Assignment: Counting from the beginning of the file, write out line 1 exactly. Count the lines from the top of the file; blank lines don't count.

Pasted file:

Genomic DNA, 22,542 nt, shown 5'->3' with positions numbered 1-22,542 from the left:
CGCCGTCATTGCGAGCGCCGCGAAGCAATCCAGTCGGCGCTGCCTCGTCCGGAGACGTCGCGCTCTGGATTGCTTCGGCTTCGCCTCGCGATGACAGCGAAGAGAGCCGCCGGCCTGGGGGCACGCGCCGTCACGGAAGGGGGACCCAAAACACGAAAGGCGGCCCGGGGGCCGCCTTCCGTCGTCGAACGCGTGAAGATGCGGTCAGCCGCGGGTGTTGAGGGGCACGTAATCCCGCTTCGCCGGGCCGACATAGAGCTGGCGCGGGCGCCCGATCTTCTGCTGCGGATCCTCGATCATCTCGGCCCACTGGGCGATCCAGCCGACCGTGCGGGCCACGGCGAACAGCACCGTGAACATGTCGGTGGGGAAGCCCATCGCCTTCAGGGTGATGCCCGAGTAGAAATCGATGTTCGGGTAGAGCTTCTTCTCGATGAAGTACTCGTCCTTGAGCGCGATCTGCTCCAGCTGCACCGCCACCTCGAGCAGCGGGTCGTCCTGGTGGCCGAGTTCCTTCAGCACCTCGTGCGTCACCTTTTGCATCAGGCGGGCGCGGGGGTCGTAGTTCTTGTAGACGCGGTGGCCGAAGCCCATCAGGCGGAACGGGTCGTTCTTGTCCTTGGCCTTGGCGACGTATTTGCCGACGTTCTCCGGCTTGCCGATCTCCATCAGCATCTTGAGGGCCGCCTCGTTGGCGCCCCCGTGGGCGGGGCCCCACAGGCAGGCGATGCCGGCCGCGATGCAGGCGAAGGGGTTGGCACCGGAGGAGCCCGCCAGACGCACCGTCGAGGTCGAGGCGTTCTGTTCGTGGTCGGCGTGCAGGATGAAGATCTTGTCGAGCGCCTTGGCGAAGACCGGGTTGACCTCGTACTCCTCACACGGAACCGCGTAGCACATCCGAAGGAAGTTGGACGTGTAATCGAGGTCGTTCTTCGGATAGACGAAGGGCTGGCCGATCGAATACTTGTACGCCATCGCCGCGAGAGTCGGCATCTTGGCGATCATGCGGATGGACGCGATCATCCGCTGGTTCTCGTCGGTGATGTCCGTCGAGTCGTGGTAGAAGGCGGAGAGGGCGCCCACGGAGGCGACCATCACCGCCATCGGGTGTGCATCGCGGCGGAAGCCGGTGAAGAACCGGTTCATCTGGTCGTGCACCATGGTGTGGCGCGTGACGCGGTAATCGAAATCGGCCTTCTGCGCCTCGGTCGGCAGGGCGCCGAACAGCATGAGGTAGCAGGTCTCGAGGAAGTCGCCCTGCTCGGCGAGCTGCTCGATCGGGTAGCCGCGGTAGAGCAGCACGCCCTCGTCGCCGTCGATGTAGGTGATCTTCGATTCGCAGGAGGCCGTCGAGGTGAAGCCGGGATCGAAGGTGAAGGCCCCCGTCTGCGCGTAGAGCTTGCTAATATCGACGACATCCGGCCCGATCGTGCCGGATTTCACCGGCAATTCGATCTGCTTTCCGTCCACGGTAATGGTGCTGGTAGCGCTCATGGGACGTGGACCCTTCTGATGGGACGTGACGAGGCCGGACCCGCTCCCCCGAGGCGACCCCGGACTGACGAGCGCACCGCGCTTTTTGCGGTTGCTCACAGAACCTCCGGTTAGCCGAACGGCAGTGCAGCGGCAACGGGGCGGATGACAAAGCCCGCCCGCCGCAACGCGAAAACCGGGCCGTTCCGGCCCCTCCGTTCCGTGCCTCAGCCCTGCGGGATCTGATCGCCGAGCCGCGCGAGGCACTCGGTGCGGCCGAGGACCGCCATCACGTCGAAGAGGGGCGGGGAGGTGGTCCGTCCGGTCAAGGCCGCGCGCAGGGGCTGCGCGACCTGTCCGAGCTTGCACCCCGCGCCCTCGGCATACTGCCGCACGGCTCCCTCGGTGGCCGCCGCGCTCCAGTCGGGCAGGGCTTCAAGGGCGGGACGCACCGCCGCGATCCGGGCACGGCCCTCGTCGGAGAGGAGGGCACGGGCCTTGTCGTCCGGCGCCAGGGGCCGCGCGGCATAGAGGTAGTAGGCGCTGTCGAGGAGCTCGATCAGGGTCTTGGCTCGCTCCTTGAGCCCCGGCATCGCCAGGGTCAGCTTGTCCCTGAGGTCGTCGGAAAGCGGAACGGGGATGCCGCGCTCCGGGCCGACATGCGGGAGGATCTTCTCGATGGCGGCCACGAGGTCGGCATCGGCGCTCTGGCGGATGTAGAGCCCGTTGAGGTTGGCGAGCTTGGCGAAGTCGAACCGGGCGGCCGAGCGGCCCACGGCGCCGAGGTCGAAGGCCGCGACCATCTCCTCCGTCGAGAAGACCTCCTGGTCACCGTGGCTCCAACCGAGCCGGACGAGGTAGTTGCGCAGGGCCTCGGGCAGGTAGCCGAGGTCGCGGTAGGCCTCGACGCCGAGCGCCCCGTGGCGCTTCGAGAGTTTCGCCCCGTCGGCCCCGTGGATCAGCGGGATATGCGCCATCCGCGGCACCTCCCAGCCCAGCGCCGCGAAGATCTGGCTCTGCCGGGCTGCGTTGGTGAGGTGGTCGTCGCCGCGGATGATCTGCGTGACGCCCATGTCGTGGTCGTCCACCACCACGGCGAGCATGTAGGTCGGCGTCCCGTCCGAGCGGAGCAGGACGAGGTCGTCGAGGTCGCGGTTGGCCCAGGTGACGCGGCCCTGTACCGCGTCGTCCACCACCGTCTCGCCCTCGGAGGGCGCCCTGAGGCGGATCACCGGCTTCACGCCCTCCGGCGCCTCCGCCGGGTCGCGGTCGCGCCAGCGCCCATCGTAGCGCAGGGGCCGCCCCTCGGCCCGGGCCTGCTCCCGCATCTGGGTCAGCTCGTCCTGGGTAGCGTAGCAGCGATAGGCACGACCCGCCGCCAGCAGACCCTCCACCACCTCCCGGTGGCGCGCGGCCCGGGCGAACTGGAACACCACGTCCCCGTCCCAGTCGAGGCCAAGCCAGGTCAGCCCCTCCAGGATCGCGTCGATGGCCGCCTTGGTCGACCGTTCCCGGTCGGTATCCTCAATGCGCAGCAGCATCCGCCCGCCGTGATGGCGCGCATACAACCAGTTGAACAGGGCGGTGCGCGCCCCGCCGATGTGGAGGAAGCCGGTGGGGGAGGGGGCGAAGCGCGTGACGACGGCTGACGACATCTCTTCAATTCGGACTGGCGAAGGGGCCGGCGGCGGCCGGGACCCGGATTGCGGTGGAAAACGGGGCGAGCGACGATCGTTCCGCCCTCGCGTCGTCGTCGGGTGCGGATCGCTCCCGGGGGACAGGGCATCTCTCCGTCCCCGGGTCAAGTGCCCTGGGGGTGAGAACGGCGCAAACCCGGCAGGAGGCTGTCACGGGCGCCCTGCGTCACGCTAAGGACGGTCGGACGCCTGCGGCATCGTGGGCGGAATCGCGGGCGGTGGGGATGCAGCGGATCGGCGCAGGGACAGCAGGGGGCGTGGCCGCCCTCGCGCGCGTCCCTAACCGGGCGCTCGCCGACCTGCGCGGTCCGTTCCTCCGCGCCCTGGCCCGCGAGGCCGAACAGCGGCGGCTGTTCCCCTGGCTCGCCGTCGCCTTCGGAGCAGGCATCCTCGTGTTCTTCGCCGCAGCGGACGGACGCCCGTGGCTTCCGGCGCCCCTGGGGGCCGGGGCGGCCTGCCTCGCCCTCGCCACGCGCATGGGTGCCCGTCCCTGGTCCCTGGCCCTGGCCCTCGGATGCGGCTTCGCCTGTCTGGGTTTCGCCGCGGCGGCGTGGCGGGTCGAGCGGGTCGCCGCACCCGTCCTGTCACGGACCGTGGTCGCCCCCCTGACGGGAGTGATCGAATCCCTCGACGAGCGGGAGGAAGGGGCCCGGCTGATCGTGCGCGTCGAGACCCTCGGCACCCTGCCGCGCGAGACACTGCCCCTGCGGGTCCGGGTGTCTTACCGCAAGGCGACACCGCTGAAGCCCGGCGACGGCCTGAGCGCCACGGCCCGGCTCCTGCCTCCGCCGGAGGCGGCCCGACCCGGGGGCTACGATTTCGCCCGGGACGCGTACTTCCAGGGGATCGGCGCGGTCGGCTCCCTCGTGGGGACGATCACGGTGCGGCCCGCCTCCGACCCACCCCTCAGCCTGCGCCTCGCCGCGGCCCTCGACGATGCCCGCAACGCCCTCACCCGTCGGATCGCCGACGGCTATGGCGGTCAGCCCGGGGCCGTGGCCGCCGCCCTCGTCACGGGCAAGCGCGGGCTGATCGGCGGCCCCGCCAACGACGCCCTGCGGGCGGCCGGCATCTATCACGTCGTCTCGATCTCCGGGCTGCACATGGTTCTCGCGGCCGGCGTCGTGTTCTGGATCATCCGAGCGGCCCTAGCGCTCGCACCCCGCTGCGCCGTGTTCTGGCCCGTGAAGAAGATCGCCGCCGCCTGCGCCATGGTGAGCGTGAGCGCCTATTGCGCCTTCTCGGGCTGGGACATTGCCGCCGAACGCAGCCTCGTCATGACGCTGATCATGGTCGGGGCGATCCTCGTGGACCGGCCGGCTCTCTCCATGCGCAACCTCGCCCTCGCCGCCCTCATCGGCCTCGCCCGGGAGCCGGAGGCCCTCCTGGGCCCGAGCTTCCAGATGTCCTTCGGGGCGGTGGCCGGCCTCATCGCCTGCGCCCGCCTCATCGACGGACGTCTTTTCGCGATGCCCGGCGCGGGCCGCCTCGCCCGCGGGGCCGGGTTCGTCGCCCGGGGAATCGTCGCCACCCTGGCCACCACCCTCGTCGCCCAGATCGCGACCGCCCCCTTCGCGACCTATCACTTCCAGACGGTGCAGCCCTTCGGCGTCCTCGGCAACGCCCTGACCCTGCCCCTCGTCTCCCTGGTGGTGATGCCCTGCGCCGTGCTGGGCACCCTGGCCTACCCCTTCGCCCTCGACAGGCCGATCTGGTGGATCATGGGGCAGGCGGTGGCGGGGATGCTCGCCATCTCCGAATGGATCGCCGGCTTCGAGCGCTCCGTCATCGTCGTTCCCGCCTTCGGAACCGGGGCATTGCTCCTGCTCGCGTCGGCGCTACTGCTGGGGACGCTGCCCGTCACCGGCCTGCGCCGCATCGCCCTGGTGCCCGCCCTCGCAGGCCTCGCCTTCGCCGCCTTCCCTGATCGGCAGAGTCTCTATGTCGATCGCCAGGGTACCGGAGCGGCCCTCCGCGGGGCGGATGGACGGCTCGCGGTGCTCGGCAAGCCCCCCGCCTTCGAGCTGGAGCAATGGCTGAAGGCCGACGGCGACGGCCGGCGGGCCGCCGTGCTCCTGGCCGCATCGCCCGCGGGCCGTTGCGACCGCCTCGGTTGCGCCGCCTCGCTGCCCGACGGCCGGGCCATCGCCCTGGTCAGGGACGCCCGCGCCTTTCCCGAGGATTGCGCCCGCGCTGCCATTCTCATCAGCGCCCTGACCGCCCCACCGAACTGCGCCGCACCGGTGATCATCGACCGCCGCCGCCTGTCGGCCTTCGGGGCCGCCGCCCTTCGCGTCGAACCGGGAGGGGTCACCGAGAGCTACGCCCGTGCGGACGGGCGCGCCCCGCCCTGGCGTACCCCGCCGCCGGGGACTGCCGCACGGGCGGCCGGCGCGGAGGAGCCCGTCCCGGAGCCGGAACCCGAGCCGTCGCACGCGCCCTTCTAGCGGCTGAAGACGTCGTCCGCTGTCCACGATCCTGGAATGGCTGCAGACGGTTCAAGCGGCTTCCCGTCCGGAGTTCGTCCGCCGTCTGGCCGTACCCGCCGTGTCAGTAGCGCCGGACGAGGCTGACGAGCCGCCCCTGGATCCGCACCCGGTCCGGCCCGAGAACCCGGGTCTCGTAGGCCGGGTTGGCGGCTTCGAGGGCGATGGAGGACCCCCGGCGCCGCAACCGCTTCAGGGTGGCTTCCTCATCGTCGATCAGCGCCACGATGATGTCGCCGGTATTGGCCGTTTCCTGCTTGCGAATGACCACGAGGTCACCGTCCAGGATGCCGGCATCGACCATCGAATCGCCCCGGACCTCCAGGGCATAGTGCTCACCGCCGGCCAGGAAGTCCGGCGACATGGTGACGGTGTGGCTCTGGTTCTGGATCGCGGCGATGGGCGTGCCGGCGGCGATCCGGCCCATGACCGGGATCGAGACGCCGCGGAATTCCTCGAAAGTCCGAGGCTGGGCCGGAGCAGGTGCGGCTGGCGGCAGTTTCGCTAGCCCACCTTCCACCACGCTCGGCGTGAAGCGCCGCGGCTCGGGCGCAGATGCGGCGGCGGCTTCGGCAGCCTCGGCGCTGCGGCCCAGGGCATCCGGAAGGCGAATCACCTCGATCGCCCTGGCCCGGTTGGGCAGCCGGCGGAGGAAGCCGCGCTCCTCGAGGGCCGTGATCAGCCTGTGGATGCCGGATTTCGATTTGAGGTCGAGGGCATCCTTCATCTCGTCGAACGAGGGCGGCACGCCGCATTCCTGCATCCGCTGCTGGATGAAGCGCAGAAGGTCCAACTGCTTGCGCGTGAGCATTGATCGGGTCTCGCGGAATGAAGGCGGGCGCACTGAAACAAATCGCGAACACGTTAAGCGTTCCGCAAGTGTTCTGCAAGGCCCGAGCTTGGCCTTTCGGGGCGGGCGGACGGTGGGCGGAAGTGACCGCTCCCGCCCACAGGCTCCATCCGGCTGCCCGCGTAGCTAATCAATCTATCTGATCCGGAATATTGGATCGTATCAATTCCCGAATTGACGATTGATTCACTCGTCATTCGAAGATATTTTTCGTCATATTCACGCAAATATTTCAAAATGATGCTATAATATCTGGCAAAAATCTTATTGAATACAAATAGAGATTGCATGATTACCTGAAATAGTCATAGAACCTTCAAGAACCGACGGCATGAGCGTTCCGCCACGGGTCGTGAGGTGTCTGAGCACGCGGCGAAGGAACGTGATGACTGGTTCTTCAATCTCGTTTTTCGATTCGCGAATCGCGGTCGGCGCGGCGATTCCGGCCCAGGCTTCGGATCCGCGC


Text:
Genomic DNA, 22,542 nt, shown 5'->3' with positions numbered 1-22,542 from the left: